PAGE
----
Poor school performance

It is important for parents to remember that children do not have a concept of poor vision, so they might not always tell you when they cannot read something their teacher writes on the blackboard. As a result, his/her grades can suffer.

Holding electronic devices or books too close to eyes

It is a myth that sitting too close to electronic devices can hurt your eyes, but if a child is sitting too close to the TV or holding a book too close to his/her face, it might be a sign of a vision problem. Leaning closely in to read text or see images on the television might often mean a child is living with nearsightedness.

Losing their place while reading

Using a finger to track the words can be typical behavior for a child who is learning to read, but it's also a good idea to pay attention to this behaviour – he or she should eventually be able to focus on the words without losing place. — AFP Relaxnews]]>
Health Sun, 17 Sep 2017 19:49:04 +0000 theSundaily 483355 at
Keeping a steady, healthy weight as we age also helps keep blood pressure low
Presented on Friday at the American Heart Association (AHA) Council on Hypertension, AHA Council on Kidney in Cardiovascular Disease, American Society of Hypertension Joint Scientific Sessions 2017 in San Francisco, the study looked at the impact of five health behaviors on blood pressure levels over a 25-year period.

These behaviors included a healthy body weight (measured as a body mass index less than 25 kg/m2), never smoking, zero to seven alcoholic drinks weekly for women and zero to 14 for men, 150 minutes or more moderate to vigorous physical activity per week, and eating a healthy diet based on adhering to the Dietary Approaches to Stop Hypertension eating plan.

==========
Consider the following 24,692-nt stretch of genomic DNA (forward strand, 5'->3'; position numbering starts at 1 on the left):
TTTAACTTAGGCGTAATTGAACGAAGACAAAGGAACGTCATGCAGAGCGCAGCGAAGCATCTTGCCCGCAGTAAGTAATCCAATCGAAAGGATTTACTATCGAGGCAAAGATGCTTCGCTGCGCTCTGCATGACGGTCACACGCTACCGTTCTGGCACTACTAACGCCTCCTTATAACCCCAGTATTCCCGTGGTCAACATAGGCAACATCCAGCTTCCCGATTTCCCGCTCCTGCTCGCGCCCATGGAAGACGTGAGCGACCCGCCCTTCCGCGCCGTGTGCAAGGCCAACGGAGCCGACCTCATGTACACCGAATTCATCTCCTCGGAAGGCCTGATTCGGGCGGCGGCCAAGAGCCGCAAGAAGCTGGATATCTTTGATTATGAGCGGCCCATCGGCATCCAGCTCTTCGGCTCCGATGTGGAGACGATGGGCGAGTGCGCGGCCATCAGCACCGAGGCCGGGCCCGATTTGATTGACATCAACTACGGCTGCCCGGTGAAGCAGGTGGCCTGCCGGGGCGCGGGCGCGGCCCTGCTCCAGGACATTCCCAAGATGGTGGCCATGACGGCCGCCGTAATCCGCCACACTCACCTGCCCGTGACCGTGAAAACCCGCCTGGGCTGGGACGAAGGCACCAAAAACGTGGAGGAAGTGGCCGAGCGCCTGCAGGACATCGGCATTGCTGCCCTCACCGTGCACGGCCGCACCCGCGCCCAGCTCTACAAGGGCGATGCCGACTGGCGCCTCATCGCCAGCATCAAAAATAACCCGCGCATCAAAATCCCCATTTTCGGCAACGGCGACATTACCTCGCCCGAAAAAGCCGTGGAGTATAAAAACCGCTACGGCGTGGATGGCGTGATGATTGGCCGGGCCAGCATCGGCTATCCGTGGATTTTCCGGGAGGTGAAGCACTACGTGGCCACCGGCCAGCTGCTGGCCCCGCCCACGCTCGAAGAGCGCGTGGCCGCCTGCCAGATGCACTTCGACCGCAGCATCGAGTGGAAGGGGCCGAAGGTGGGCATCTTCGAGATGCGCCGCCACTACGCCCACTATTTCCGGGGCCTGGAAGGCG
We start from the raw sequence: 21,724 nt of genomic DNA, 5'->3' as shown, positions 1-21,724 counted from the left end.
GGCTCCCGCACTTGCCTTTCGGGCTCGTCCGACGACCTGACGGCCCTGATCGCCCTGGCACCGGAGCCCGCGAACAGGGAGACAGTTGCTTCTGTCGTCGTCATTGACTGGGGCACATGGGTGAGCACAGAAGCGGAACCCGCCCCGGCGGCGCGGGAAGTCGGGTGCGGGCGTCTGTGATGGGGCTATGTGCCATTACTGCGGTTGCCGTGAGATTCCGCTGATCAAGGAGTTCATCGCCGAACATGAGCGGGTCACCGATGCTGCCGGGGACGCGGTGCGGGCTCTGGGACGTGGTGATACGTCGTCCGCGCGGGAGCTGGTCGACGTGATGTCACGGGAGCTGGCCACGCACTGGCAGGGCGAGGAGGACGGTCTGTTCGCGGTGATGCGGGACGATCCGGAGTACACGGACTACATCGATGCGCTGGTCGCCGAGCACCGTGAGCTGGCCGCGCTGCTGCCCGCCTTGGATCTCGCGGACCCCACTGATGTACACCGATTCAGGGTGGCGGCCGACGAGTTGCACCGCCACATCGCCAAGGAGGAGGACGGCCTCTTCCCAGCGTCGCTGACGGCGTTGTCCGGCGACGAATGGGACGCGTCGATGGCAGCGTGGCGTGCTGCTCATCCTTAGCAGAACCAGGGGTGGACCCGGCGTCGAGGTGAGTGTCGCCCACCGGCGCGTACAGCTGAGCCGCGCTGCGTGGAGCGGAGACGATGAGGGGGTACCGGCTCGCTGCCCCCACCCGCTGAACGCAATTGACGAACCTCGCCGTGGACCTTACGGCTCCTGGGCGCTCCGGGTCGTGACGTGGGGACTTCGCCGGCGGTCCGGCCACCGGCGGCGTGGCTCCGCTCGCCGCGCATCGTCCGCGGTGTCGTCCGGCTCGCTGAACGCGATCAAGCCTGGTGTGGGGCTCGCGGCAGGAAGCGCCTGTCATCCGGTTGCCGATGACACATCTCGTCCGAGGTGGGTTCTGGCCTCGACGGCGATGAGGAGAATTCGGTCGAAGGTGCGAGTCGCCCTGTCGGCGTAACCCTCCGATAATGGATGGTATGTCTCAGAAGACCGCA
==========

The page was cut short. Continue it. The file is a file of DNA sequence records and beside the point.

A total of 4,630 participants from the Coronary Artery Risk Development in Young Adults Study were recruited for the research, with all subjects between 18 to 30 years old in 1985 and 1986 when the study started.

During the following 25 years the researchers measured blood pressure and health behaviors eight times.

The analysis showed that maintaining a healthy body weight appeared to be more important for maintaining a normal blood pressure than the other four behaviors, with participants who kept their weight in check 41% less likely to have increasing blood pressure as they grew older.

Never smoking and no or moderate alcohol consumption were also associated with a lower increase in blood pressure by middle age, but the team added that a larger study is needed to confirm these results.

Perhaps surprisingly, no association was found between physical activity or a healthy diet and any changes in blood pressure during the 25-year period.

When looking at the behaviors combined, the team also found that those who maintained at least four of the health behaviors were 27% more likely to have a normal blood pressure than an increasing blood pressure as they aged.

"Increasing blood pressure at younger ages is associated with earlier onset of heart disease and stroke, and US high blood pressure treatment guidelines support maintaining healthy behaviors across the lifespan to limit rises in blood pressure as we age," said John N. Booth III, Ph.D., "This data suggests that body weight is very important in terms of maintaining a normal blood pressure from early and into middle adulthood. The other behaviors we studied may play an important role since they can influence body weight."